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Old 08-16-2013, 10:30 AM   #11
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Originally Posted by Andy M. View Post
Water based liquids (milk, water, etc.) measure 8 fluid ounces and weigh about 8 ounces on a scale. But this is only true for water based liquids.
"A pint's a pound the world around..." But, as you point out, for water and water-based liquid.

A pint of water weighs a pound. A pint of olive oil weighs less.
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Old 08-16-2013, 05:46 PM   #12
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Originally Posted by jennyema View Post
"A pint's a pound the world around..." But, as you point out, for water and water-based liquid.

A pint of water weighs a pound. A pint of olive oil weighs less.
And a pint of feathers even less
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Old 08-16-2013, 06:14 PM   #13
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If we switch to MKS (metric system) we wouldn't even need to discuss this. Well, actually we did switch, science is obviously MKS everywhere, and the entire world except civilian US has gone metric. Sadly US industry still uses a mixture of MKS and ... whatever you call it, the old obsolete (except in US) system.

Sugar is customarily measured by volume. As Bakechef said, professionals measure flour by weight, amateurs often just specify approximate measure. My focaccia recipe says 2 to 2-1/2 cups of bread flour, then describes what the dough feels like when the water/flour ratio is correct.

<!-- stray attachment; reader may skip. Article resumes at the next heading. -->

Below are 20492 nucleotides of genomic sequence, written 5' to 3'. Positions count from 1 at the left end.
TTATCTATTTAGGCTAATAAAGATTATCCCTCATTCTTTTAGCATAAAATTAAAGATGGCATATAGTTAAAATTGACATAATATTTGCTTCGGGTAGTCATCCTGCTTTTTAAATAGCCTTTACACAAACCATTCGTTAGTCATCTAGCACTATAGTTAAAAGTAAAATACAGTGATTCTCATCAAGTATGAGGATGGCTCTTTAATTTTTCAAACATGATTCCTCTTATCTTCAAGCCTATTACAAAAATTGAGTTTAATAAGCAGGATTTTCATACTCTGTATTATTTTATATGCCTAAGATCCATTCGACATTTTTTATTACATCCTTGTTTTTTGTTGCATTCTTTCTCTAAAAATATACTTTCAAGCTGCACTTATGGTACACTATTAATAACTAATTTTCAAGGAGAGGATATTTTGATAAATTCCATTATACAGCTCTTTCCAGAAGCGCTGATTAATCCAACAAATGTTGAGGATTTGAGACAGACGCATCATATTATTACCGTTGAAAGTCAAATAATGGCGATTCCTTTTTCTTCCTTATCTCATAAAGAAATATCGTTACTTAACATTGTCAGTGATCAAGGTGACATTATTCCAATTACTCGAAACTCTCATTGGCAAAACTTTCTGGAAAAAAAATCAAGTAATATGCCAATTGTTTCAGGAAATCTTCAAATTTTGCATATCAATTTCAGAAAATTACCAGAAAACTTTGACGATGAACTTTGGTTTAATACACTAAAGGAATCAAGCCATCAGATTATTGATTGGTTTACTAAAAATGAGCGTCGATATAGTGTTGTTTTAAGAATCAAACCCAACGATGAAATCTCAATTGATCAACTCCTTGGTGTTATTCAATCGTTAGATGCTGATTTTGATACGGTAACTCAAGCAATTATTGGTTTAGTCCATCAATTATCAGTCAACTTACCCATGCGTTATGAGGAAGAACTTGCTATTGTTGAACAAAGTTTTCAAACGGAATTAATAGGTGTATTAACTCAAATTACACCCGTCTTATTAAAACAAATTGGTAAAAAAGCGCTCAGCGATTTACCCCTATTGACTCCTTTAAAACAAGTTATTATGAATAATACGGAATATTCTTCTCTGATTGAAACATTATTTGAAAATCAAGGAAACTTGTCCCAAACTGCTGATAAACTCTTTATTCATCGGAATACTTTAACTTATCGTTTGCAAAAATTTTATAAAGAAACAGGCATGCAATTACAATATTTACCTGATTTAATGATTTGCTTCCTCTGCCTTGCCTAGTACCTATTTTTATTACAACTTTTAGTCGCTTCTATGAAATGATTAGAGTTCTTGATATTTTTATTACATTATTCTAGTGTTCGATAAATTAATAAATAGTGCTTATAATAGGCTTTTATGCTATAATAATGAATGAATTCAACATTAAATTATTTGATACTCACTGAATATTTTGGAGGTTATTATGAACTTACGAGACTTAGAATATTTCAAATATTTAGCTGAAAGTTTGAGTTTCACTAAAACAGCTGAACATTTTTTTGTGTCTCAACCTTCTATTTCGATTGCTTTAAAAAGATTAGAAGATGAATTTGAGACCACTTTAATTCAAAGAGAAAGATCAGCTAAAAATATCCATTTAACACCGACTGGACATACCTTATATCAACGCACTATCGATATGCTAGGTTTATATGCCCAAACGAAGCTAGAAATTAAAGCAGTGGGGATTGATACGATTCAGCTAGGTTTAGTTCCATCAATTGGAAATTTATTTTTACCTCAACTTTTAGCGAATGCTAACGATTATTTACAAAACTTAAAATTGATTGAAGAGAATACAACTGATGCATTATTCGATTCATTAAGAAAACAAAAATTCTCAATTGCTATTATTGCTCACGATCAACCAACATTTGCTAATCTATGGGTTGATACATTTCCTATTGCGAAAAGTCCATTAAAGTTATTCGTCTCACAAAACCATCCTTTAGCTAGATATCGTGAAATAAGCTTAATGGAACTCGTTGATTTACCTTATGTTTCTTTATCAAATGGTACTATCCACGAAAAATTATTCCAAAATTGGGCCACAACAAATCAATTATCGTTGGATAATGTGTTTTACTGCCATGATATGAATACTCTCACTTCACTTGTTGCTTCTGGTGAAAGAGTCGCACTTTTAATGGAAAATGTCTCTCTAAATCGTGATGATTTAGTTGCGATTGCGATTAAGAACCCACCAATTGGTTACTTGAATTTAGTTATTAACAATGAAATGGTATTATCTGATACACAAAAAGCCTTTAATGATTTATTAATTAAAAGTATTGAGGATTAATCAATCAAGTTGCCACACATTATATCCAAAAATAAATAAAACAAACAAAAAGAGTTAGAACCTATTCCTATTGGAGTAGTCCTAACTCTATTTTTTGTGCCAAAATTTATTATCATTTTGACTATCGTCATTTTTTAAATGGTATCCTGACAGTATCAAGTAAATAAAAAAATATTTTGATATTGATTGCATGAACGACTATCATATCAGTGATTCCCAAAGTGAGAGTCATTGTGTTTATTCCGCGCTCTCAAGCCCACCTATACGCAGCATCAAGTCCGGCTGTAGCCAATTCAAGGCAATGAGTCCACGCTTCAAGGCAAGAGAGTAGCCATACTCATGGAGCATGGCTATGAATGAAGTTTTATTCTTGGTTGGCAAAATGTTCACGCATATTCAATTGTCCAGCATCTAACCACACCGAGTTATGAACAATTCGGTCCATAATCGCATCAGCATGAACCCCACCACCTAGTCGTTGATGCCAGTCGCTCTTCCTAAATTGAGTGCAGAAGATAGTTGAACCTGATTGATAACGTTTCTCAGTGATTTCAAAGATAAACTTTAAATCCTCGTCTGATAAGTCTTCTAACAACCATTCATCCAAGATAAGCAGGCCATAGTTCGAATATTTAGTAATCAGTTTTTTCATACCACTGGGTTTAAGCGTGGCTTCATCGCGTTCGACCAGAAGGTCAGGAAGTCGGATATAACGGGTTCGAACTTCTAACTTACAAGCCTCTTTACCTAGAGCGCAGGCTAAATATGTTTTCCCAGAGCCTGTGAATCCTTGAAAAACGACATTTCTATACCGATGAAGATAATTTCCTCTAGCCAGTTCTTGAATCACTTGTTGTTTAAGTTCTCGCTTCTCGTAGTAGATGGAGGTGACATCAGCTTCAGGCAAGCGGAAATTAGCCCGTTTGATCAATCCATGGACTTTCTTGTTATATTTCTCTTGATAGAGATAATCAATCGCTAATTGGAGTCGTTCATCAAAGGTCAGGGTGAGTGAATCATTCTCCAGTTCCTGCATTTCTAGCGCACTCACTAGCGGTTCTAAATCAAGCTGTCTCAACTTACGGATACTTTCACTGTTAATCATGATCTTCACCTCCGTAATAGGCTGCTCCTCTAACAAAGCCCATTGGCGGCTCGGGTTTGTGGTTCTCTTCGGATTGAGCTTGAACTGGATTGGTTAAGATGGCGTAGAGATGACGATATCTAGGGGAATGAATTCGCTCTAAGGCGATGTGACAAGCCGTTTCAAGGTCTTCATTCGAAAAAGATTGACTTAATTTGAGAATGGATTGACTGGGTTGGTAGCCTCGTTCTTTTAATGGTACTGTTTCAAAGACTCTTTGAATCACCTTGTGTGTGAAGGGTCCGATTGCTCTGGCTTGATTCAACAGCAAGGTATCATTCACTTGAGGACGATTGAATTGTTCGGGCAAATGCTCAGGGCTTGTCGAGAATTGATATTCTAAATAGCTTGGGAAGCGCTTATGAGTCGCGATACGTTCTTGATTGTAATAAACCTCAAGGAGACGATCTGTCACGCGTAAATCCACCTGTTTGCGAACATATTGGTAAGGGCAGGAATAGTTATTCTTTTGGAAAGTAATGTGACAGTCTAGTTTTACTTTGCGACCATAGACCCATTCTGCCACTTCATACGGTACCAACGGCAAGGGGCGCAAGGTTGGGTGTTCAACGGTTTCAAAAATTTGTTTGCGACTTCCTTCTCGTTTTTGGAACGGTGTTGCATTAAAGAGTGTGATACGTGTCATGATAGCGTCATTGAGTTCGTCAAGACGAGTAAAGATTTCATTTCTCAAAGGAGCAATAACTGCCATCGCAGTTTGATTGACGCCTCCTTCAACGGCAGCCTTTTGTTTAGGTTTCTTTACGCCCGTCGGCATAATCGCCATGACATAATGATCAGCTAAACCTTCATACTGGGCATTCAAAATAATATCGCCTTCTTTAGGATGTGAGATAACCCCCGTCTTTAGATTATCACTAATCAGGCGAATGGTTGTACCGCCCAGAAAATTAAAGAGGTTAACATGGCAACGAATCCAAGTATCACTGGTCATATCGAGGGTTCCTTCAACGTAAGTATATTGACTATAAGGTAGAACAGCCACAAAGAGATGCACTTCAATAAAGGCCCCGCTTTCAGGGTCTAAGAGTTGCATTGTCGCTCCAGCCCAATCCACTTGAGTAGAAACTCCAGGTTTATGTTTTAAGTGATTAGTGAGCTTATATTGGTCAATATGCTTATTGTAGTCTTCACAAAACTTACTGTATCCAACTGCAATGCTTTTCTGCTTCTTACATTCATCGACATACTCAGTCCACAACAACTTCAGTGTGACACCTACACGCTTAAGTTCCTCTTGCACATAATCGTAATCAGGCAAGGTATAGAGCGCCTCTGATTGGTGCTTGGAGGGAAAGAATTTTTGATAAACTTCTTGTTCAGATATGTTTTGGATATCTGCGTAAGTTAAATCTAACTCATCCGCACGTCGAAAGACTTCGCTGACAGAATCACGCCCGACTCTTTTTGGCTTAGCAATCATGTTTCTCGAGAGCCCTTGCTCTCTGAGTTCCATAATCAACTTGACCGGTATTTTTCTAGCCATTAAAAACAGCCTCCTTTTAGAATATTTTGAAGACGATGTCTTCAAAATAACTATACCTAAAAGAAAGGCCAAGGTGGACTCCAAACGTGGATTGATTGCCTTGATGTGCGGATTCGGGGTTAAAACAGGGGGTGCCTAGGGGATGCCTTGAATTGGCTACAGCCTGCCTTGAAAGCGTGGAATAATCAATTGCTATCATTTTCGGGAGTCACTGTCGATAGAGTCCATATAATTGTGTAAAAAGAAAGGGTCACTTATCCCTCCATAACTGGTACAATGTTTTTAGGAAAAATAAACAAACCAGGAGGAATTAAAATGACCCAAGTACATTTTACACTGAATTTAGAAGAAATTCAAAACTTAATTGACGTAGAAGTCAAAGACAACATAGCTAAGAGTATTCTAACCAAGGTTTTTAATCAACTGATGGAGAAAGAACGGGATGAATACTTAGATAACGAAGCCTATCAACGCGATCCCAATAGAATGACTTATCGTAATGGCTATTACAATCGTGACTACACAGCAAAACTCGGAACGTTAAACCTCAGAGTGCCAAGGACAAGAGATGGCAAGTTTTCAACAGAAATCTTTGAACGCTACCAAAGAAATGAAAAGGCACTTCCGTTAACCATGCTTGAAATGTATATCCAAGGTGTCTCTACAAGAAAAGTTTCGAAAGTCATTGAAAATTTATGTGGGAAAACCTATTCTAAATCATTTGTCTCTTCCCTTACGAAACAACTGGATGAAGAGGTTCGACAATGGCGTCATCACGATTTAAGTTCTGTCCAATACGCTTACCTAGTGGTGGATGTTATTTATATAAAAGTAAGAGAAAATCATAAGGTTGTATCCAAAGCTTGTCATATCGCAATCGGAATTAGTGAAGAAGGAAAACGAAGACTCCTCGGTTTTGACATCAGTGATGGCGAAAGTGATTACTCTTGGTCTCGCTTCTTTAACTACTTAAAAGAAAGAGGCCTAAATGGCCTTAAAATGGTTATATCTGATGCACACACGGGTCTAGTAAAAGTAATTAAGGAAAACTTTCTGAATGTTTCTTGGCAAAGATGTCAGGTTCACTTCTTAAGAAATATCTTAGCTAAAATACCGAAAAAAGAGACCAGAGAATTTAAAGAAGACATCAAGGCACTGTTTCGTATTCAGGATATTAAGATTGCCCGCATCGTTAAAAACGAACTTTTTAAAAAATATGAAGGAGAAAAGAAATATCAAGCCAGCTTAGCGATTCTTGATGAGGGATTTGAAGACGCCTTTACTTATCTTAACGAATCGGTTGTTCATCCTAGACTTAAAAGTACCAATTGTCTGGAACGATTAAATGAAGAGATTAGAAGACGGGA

Fluid ounces is a volumetric measure and can be used to measure anything by volume. Depending on what you're measuring it could weigh almost anything.

Volumetric measures work well for substances that come in only one form, particularly liquids. Volumetric measurements fall apart when you start measuring things like chopped fresh spices. I often specify "packed" measures in this situation, but its still quite vague because you can pack it lightly or heavily and it will be a different amount but the same volume.

So I'm waiting for the US to switch to MKS units, but I'm not holding my breath. It's interesting that most food products sold in US (particularly package products) are marked in both old style units and MKS units. In an odd turn-about, importers face the problem that they often have to add labels to foreign imports that are marked in MKS units. I face this often when buying ingredients for my Thai, Chinese and Japanese cooking. Often nutritional information must be added by an extra label applied by the importer to meet US laws regarding package labeling.

So we should swing a deal. The US should switch to the MKS system and the rest of the world should start adding nutritional information.

Alas, I know I will never live long enough to see this. I predict full compliance might occur about 2060-2100 CE. There's another standard... AD is now CE (current era), and BC (before Christ) is now BCE.
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Old 08-22-2013, 08:37 PM   #14
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Switch to metric measurements and you don't have the same confusing wording. But then again, you would have to convert volume and weight measures from the English units to metric units, and that's confusing enough as it is.